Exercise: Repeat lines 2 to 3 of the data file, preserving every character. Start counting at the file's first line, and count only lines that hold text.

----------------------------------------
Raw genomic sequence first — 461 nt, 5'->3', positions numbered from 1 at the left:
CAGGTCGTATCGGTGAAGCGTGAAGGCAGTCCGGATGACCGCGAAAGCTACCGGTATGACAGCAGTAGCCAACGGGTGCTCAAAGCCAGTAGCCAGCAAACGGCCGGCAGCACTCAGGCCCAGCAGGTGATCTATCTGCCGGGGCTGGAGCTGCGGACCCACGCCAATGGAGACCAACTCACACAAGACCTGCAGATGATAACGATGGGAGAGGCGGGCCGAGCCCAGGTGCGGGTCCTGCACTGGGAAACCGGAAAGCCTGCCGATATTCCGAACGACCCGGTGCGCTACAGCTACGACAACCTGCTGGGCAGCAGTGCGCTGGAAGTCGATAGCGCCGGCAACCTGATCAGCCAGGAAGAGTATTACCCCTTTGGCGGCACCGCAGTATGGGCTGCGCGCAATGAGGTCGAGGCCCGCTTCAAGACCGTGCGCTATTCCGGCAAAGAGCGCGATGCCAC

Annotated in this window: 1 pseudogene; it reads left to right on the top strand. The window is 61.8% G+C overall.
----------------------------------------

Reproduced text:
CAGGTCGTATCGGTGAAGCGTGAAGGCAGTCCGGATGACCGCGAAAGCTACCGGTATGACAGCAGTAGCCAACGGGTGCTCAAAGCCAGTAGCCAGCAAACGGCCGGCAGCACTCAGGCCCAGCAGGTGATCTATCTGCCGGGGCTGGAGCTGCGGACCCACGCCAATGGAGACCAACTCACACAAGACCTGCAGATGATAACGATGGGAGAGGCGGGCCGAGCCCAGGTGCGGGTCCTGCACTGGGAAACCGGAAAGCCTGCCGATATTCCGAACGACCCGGTGCGCTACAGCTACGACAACCTGCTGGGCAGCAGTGCGCTGGAAGTCGATAGCGCCGGCAACCTGATCAGCCAGGAAGAGTATTACCCCTTTGGCGGCACCGCAGTATGGGCTGCGCGCAATGAGGTCGAGGCCCGCTTCAAGACCGTGCGCTATTCCGGCAAAGAGCGCGATGCCAC

Annotated in this window: 1 pseudogene; it reads left to right on the top strand. The window is 61.8% G+C overall.